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A catch up with some of my white flowered, epiphytic orchids

A catch up with Phalaenopsis micholitzii, Aerangis biloba, Angraecum distichum, and Humata repens!

In November 2017, I conducted a large scale reorganisation of my orchids, moving plants from one terrarium into another.  My intention, and the end result of all of this disruption, was to group my orchid plants more interestingly: placing plants from different orchid species that originate from the same genus together wherever possible. 

Some of my orchids that are in flower this week!

During periods when I find myself at home, working longer hours than I would like, I am ever more grateful for my plants, especially my houseplants, terrarium plants, and orchids.  At these times, when I am unable to escape to a meadow or a forest, my orchid flowers remind me of the beauty of our natural world, providing me with a cheerful pick me up, just when I need it most!

Would you like to see my orchids that are flowering this week?

Orchids in flower this week

This weekend I have been admiring the beauty and grace of some of my orchids that are in flower.  I am very fortunate to have been able to gather my orchid collection together, I don’t want to keep these orchids away from prying eyes, far from it – I’d love to share their flowers with you!

My National Collection of Miniature Aerangis and Angraecum Species

It may surprise you to know that in the garden, as well as on the catwalk, fashions change and evolve, often quicker than we expect.  A plant that’s regarded as a ‘must have’ plant one minute, can soon be taken for granted and neglected, before being cast aside and forgotten the next.  Our fast evolving and progressive plant trends could result in the extinction of some of the plants that we once held dear. 

My National Collection of Miniature Phalaenopsis

When I was a child, it was my aim that by the time I became an adult I would have saved up sufficient funds to purchase, and forever after protect a beautiful woodland or forest, and at least one meadow!  I haven’t succeeded in my aim – I sadly have been unable to protect any of our woodlands, forests, or meadows, but I still feel just as passionately about plant conservation. 

Orchids at Kew Gardens’ Orchid Festival 2018

Kew Orchid Festival

The Royal Botanic Gardens, Kew are currently hosting their 23rd annual Orchid Festival.  You’ll find an array of colourful orchids, inside the Princess of Wales Conservatory at Kew, until Sunday 11th March 2018, when the Orchid Festival closes for another year.  I hope that you can make it to Kew to see this impressive orchid spectacle during the next couple of weeks!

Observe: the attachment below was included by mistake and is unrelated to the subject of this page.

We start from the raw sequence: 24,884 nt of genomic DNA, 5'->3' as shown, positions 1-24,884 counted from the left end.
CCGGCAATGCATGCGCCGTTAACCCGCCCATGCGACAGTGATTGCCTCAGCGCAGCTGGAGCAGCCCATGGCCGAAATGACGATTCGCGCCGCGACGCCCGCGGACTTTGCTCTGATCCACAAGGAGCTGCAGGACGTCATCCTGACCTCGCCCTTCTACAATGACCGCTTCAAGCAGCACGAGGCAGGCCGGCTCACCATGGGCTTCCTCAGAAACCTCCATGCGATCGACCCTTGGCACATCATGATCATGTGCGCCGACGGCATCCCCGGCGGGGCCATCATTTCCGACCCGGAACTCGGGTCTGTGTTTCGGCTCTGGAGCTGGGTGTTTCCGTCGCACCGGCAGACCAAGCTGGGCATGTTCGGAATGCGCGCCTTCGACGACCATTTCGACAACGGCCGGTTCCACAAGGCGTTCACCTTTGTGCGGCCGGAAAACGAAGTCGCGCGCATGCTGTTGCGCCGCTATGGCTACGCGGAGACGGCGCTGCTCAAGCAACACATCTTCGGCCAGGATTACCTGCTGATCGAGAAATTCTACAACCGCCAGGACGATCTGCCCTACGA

Growing Phalaenopsis honghenensis

Phalaenopsis honghenensis

Phalaenopsis honghenensis is an epiphytic orchid species, which is native to Honghe in Yunnan.  This is the region in China which gives this orchid species its name, but Phalaenopsis honghenensis can also be found growing in Myanmar, Vietnam, and Thailand.

Phalaenopsis honghenensis can be found growing at about 2000m above sea level, on the trunks and branches of mossy, lichen covered trees in Vietnam, Thailand, and China.

Tracking Temperature, Humidity, and Light Conditions inside Terrariums

Since I published my December 2017 Orchidarium Update, a number of readers have had questions about how I gather my data, with many asking why do I collect data, and what equipment do I use?  So, here’s an article that I have written especially for you, which I hope will answer all of your questions.

Data is really exciting! 

It’s easy in life to make assumptions, but assumptions are rarely accurate. 

Orchidarium update

Earlier this year, I decided to create an Orchidarium with an automated misting unit, LED lights, and fans, to house some of my miniature orchids and provide them with automatic care.  Here is an update as to how the automated features that I installed have performed and how the plants have grown and developed.  If you’re interested, you can read my step by step guide as to how my Orchidarium was created here.

Restrepia citrina

I love growing Restrepias!  Restrepias are elegant and strikingly beautiful orchids, which despite their exotic appearance are easy to grow.  For me Restrepias bring a sense of wonderment and awe as each of their exquisite blooms open.

I have grown a variety of different Restrepia species inside my BiOrbAir terrariums, these miniature epiphytic orchids have flourished inside the humid environment that this specialised terrarium provides.